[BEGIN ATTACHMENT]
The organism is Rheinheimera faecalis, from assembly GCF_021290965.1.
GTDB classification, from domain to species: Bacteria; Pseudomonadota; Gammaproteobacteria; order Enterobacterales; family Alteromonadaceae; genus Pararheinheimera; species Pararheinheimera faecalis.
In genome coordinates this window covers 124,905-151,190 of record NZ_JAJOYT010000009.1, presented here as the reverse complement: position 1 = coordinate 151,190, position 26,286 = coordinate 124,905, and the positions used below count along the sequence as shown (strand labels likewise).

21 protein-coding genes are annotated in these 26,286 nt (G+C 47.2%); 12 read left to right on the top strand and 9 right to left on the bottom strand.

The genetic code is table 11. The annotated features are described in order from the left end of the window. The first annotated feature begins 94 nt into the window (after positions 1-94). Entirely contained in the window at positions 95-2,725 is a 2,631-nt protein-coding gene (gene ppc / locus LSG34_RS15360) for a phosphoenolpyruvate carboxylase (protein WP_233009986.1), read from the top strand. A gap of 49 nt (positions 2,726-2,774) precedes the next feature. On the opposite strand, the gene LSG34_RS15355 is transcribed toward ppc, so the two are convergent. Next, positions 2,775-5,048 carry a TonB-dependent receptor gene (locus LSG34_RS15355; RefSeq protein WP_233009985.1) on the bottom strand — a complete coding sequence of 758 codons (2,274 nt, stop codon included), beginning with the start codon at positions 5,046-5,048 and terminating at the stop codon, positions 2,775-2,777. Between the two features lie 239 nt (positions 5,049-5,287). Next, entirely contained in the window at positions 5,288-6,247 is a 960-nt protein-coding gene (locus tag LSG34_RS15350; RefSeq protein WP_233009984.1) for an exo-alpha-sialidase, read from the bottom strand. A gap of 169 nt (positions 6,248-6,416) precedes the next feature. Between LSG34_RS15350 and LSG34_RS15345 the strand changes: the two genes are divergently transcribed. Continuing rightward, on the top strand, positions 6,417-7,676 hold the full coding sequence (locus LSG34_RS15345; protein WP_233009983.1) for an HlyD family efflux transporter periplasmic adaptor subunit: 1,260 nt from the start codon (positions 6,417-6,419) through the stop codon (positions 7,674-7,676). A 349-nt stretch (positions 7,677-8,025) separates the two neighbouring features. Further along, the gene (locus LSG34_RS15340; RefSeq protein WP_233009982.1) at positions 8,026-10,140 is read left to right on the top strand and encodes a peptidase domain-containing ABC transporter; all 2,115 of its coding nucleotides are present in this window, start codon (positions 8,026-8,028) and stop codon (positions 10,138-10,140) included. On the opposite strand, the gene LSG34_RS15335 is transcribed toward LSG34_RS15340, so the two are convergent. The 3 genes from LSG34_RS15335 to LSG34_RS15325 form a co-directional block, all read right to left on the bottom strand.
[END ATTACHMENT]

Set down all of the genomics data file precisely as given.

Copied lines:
The organism is Rheinheimera faecalis, from assembly GCF_021290965.1.
GTDB classification, from domain to species: Bacteria; Pseudomonadota; Gammaproteobacteria; order Enterobacterales; family Alteromonadaceae; genus Pararheinheimera; species Pararheinheimera faecalis.
In genome coordinates this window covers 124,905-151,190 of record NZ_JAJOYT010000009.1, presented here as the reverse complement: position 1 = coordinate 151,190, position 26,286 = coordinate 124,905, and the positions used below count along the sequence as shown (strand labels likewise).

21 protein-coding genes are annotated in these 26,286 nt (G+C 47.2%); 12 read left to right on the top strand and 9 right to left on the bottom strand.

The genetic code is table 11. The annotated features are described in order from the left end of the window. The first annotated feature begins 94 nt into the window (after positions 1-94). Entirely contained in the window at positions 95-2,725 is a 2,631-nt protein-coding gene (gene ppc / locus LSG34_RS15360) for a phosphoenolpyruvate carboxylase (protein WP_233009986.1), read from the top strand. A gap of 49 nt (positions 2,726-2,774) precedes the next feature. On the opposite strand, the gene LSG34_RS15355 is transcribed toward ppc, so the two are convergent. Next, positions 2,775-5,048 carry a TonB-dependent receptor gene (locus LSG34_RS15355; RefSeq protein WP_233009985.1) on the bottom strand — a complete coding sequence of 758 codons (2,274 nt, stop codon included), beginning with the start codon at positions 5,046-5,048 and terminating at the stop codon, positions 2,775-2,777. Between the two features lie 239 nt (positions 5,049-5,287). Next, entirely contained in the window at positions 5,288-6,247 is a 960-nt protein-coding gene (locus tag LSG34_RS15350; RefSeq protein WP_233009984.1) for an exo-alpha-sialidase, read from the bottom strand. A gap of 169 nt (positions 6,248-6,416) precedes the next feature. Between LSG34_RS15350 and LSG34_RS15345 the strand changes: the two genes are divergently transcribed. Continuing rightward, on the top strand, positions 6,417-7,676 hold the full coding sequence (locus LSG34_RS15345; protein WP_233009983.1) for an HlyD family efflux transporter periplasmic adaptor subunit: 1,260 nt from the start codon (positions 6,417-6,419) through the stop codon (positions 7,674-7,676). A 349-nt stretch (positions 7,677-8,025) separates the two neighbouring features. Further along, the gene (locus LSG34_RS15340; RefSeq protein WP_233009982.1) at positions 8,026-10,140 is read left to right on the top strand and encodes a peptidase domain-containing ABC transporter; all 2,115 of its coding nucleotides are present in this window, start codon (positions 8,026-8,028) and stop codon (positions 10,138-10,140) included. On the opposite strand, the gene LSG34_RS15335 is transcribed toward LSG34_RS15340, so the two are convergent. The 3 genes from LSG34_RS15335 to LSG34_RS15325 form a co-directional block, all read right to left on the bottom strand.